Sunday, October 09, 2016

We Have a Lot of Work to Do


A rough manuscript of my sermon this Sunday on Luke 17: 11-19.

Sisters and brothers, we have a lot of work to do, that’s for sure. We have a lot of work to do. This past Friday evening, as I was waiting to board a plane home from a conference in Chicago, I felt sick to my stomach upon hearing the words of one of our presidential candidates objectifying women to an unspeakable degree, joking about sexual assault and bragging about how through wealth celebrity and power, he could easily get away with such behavior. My mind pretty quickly went especially to the women and girls of our congregation, about how such words must make you all feel, and also the fathers as well who’ll have to explain this stuff to their kids, to make sure their sons know that such talk is simply not okay. For putting you all in such a horrible position, for putting my own family and friends in such a horrible situation, I was absolutely furious with Donald Trump as I boarded that flight.

Through some really helpful conversations with the woman sitting next to me over the following couple hours, I was reminded that the horrible words on that tape reflect something much bigger than any one candidate or even the state of our politics as a whole. Indeed, no matter which candidate you decide to vote for (I’ve had conversations with great folks in our congregation on both sides of that debate, by the way), no matter which candidate you decide to vote for is less important than the much wider, insidious issue of collective sin at hand: the way our society treats women and girls. Or to put it in even a broader context, the issue of collective sin we must address is our society's seeming complete inability to listen to the concerns of one another, especially the concerns of populations who have historically been marginalized and oppressed. So yes, my sisters and brothers, we have a lot of work to do.

We have a lot of work to do. For you see, right here in America, statistically one in three women will be the victim of some form of sexual violence in their lifetime. Right now, in what we consider the greatest country in the world, one in five women have survived an attempted or completed rape. On our college campuses that number narrows to something closer to one in four. One in three women have been victims of some form of physical violence inflicted by an intimate partner in their lifetime and boys who witness their fathers being violent are ten times more likely to abuse their spouses later in life. The way we treat women and girls in our society is an insidious type of collective sin, to be sure, and it’s the type of collective sin that affects each and every single one of us.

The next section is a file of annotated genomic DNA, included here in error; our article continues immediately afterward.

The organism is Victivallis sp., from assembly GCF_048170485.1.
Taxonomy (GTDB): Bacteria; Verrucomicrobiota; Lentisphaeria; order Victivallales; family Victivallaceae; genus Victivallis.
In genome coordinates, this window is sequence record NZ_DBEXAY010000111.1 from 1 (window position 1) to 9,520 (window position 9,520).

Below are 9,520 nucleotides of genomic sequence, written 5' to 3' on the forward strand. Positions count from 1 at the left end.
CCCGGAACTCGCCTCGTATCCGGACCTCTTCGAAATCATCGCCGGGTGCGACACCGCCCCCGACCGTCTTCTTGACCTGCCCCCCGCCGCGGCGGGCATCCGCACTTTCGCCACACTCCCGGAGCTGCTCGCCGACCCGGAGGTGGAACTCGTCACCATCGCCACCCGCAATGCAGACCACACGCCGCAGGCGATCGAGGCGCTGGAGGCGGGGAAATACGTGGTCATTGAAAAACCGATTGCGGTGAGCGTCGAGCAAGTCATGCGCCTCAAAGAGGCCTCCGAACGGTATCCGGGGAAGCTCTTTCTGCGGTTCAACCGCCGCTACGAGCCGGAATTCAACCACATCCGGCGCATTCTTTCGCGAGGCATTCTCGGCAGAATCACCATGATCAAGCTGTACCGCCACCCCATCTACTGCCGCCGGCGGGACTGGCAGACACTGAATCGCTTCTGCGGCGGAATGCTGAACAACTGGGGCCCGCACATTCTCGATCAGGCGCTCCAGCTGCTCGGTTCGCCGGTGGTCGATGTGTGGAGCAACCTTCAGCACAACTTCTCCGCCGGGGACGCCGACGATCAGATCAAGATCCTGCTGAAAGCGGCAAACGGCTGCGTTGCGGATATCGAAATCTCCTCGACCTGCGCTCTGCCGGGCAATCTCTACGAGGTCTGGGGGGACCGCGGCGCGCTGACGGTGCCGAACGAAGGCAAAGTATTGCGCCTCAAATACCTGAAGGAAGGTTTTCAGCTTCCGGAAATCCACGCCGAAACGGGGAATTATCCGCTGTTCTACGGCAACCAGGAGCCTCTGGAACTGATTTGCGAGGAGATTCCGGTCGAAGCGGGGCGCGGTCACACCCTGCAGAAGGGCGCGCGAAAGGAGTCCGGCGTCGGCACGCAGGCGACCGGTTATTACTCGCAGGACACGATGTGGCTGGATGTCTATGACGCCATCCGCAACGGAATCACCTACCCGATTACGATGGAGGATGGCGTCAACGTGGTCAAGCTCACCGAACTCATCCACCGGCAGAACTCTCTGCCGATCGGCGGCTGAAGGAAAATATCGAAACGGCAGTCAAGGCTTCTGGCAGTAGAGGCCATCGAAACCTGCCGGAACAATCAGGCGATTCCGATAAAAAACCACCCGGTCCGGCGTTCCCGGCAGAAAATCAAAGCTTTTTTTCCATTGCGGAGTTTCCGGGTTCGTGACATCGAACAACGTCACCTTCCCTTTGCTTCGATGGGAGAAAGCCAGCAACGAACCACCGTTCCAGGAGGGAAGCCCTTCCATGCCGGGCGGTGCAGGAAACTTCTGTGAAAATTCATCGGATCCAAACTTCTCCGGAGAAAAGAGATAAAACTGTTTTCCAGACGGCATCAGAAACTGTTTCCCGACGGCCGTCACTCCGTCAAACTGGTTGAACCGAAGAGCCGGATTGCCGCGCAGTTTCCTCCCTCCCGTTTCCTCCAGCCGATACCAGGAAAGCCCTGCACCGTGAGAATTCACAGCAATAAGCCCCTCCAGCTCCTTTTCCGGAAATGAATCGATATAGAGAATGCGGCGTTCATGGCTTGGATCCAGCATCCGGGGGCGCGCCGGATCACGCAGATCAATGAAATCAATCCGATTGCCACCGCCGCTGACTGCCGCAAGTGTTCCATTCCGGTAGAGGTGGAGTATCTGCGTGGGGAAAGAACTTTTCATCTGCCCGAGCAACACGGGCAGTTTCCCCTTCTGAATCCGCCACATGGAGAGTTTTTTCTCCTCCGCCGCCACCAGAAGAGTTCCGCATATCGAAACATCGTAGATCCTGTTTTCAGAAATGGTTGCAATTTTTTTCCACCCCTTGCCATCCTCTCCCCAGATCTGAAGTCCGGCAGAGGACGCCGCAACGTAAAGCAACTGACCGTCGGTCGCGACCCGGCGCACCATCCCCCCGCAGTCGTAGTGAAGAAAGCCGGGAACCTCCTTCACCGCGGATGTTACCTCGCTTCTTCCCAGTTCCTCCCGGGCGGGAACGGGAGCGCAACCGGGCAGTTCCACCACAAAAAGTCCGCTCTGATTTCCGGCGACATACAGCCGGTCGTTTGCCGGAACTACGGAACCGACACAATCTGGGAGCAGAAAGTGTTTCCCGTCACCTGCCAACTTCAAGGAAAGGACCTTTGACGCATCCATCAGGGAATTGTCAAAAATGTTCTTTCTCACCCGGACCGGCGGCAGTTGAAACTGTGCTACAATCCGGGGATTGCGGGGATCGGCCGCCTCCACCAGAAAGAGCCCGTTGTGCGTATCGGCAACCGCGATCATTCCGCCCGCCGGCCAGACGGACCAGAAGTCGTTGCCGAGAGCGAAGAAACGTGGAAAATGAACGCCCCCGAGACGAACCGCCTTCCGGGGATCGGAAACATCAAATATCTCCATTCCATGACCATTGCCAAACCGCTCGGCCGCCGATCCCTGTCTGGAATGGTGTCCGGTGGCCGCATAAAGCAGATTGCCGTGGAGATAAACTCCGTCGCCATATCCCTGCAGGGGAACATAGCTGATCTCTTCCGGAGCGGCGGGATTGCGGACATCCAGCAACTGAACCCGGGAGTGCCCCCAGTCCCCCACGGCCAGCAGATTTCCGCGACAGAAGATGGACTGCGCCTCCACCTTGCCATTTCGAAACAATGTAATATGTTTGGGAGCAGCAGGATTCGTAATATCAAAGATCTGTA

When I think about my own life experiences as a young adult, and particularly my time as a college student, the words used by Mr. Trump are more extreme than most, but they honestly don’t surprise me. I lived for three years in a fraternity house and horrible jokes were made on a regular basis. Women were objectified on a regular basis. And because I had a natural aversion to being politically correct as a young, dumb kid and I’ve always liked being the center of attention, I was definitely a major player in all that dumb talk and I was wrong. And my fraternity brothers and I were known as some of the better guys on campus, right, who may have said dumb things but always treated women with respect. Yet, words do matter… how did our jokes make the vast majority of women of hadn’t been treated with respect sometime in their life feel? Moving right up to the present, how did years of seemingly innocent locker room talk change our perspectives in sinful, insidious, ways? Thanks be for Christ, because the work of reconciliation, the work of always trying to improve how us men hear and honor the perspectives of women will never end. Even though that was all close to a decade ago now, I hear from folks younger than me that things have gotten even worse on our college campuses as well. In short, my sisters and brothers, we have a lot of work to.